Any compensation given to employees is treated as wages; therefore, FICA (Social Security and Medicare), FUTA (Federal Unemployment), and SUTA (State Unemployment) will be paid, unless the stock is received in the form of Incentive Stock Options. There is one nuance between cash and stock wages, which is the timing. Cash is straightforward when it is received it is taxed. There are four main types of equity securities an employee could receive from an employer and each is unique when it comes to paying taxes. Below are the dates each class of stock compensation will be taxed.
- Restricted Stock Awards (RSAs): The stock is taxed on the vesting date unless the stockholder elects a Section 83(b) election within 30 days of the grant date.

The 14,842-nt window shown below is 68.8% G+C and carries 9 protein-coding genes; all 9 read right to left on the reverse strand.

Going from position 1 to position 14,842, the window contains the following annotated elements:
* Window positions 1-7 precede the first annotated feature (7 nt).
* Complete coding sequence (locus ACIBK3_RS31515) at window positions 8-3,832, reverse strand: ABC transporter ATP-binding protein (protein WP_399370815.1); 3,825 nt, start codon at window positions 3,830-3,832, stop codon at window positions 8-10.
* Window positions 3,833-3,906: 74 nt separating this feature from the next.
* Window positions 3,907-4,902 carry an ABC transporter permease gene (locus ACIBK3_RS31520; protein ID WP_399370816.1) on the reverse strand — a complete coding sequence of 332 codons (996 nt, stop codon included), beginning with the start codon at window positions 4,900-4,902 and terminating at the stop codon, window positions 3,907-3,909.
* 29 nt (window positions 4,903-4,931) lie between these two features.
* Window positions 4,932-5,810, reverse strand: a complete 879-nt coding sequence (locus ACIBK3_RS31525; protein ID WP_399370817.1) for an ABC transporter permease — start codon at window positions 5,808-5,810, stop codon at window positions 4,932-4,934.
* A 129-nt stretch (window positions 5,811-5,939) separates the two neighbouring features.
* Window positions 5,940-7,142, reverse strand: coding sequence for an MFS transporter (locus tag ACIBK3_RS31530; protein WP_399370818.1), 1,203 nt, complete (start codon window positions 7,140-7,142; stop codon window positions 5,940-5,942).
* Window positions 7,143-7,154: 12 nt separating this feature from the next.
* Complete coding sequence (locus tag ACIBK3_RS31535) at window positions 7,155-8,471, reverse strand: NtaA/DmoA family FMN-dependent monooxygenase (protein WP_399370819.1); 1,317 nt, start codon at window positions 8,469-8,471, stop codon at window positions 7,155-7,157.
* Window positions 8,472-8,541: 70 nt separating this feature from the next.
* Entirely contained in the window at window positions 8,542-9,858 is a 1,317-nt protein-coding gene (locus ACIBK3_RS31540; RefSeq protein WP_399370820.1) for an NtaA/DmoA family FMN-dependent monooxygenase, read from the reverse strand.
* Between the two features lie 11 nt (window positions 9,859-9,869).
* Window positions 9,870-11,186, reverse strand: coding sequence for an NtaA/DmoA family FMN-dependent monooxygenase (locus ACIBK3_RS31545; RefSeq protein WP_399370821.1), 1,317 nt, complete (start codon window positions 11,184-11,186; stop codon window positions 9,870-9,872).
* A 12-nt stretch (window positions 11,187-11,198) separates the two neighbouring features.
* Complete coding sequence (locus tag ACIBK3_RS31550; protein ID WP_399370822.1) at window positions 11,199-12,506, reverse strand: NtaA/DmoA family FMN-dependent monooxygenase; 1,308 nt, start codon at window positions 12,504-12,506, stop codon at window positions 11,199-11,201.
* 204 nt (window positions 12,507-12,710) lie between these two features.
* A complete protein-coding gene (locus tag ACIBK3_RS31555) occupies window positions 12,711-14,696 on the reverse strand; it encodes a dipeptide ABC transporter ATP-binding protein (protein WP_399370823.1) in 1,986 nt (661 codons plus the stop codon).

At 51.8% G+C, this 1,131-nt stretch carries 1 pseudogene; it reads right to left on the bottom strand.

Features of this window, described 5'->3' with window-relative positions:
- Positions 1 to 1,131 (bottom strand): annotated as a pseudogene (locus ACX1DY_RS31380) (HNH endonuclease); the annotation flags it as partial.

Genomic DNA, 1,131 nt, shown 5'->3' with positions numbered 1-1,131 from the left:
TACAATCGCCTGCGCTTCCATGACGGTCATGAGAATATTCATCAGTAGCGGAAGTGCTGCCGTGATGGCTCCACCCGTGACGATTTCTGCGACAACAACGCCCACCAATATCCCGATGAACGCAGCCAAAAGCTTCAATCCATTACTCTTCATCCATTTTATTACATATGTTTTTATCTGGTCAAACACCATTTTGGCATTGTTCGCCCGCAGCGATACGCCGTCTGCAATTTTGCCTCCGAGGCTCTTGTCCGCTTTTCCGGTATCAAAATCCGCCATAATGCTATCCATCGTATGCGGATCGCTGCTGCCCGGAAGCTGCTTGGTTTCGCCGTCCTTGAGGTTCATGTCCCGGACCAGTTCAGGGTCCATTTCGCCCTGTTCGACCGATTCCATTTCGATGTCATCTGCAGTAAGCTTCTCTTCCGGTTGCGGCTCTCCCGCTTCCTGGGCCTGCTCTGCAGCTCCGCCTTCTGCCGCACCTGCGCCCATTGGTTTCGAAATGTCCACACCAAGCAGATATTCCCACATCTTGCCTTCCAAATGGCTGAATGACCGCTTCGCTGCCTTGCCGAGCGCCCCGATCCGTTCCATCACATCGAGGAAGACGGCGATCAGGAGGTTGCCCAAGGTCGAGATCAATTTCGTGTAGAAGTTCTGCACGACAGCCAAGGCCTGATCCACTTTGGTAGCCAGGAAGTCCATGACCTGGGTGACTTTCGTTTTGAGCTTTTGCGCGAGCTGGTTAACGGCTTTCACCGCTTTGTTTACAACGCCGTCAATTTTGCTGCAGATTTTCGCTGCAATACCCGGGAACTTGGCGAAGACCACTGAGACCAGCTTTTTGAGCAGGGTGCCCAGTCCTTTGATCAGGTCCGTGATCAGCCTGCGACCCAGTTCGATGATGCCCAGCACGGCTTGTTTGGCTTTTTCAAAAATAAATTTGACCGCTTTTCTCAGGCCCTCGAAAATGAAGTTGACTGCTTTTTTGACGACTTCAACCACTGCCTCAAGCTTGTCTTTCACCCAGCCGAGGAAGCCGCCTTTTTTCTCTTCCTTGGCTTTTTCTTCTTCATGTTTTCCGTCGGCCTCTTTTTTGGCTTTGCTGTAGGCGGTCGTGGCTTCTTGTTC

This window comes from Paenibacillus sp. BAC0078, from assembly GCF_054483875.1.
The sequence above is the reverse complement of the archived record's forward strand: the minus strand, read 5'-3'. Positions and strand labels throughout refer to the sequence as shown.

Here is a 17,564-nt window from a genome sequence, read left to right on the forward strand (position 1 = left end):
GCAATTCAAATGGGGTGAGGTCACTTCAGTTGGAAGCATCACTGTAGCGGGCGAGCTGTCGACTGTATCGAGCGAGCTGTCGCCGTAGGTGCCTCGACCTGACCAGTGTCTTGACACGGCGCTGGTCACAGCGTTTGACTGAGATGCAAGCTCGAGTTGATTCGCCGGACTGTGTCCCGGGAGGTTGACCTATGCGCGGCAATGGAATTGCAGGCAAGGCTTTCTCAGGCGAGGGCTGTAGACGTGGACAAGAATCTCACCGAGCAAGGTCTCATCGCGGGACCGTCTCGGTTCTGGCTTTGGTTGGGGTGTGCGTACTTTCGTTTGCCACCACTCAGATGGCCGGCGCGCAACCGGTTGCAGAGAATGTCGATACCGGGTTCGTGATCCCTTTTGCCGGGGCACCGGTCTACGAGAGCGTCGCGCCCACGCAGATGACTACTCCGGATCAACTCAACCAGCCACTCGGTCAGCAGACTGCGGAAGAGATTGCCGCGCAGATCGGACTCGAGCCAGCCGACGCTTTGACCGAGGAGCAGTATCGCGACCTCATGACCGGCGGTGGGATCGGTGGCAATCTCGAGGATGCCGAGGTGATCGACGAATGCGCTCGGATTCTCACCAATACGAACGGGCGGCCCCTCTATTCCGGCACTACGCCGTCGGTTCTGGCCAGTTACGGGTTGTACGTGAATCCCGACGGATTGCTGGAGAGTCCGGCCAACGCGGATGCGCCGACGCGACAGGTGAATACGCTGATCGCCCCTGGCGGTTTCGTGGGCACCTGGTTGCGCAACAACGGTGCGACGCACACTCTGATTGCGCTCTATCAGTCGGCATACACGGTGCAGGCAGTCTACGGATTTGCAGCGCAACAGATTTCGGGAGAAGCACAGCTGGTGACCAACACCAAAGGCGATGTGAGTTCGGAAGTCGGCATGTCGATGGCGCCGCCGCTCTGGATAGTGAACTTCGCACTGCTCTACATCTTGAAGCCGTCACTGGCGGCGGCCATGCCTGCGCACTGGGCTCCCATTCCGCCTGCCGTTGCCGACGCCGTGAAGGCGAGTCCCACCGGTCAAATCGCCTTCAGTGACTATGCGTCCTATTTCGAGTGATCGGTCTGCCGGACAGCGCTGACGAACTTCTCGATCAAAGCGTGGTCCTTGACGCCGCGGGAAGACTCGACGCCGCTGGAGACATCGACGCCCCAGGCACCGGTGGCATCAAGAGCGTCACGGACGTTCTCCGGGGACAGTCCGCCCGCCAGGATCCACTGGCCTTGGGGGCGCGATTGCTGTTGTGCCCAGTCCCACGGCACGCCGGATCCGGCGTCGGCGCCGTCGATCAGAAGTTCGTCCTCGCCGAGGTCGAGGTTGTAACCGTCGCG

- Restricted Stock Units (RSUs): Taxes are paid on the compensation on the vesting date even if the payment has not been received.
- Incentive Stock Options (ISOs): Not taxed as compensation to the employer or employee if the stock satisfies Section 421, 422, and 424.
- Non-Qualified Stock Options (NQSOs): Generally NQSOs will be taxed on the exercise date because there may not be a readily available FMV on the grant date, but the taxable date could be extended if there is a substantial risk of forfeiture if there is a vesting schedule.